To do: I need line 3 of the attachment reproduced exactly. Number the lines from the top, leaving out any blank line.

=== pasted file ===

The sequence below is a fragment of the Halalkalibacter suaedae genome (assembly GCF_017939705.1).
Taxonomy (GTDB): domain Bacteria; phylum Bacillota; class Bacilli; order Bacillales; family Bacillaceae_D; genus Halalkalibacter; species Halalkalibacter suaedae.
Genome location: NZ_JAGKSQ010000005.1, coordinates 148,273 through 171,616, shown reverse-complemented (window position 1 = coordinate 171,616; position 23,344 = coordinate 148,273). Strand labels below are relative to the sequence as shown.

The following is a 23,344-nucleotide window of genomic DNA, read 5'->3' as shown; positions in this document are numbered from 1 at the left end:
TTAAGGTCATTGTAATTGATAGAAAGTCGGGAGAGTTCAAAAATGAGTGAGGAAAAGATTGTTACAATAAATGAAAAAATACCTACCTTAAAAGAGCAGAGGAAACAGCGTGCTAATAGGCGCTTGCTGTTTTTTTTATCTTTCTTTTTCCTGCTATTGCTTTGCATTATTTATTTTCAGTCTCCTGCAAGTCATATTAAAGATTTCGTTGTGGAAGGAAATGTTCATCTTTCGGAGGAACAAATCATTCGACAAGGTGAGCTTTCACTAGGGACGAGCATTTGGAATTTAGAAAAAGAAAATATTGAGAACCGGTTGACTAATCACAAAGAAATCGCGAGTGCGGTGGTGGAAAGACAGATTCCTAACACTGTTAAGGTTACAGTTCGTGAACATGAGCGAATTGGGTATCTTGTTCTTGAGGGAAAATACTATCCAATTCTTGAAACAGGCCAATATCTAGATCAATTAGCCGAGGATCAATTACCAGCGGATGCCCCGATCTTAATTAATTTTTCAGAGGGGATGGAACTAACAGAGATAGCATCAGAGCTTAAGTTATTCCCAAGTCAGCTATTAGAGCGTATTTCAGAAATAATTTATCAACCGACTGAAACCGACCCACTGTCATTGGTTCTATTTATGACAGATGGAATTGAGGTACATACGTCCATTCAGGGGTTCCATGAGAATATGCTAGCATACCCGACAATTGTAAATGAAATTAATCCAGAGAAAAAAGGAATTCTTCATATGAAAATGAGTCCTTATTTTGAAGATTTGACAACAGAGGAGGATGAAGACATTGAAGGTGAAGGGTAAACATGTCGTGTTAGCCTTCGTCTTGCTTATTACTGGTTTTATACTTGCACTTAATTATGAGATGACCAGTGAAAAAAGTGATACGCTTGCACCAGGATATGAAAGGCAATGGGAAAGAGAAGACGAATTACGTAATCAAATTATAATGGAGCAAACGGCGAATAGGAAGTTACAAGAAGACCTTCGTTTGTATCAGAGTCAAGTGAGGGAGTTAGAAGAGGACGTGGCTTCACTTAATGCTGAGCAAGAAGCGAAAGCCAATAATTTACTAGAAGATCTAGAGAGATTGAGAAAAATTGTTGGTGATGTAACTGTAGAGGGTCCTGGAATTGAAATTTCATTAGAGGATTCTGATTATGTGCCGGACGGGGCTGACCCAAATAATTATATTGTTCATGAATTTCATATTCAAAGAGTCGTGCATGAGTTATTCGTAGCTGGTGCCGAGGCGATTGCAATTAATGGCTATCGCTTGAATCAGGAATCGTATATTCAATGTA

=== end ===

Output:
Genome location: NZ_JAGKSQ010000005.1, coordinates 148,273 through 171,616, shown reverse-complemented (window position 1 = coordinate 171,616; position 23,344 = coordinate 148,273). Strand labels below are relative to the sequence as shown.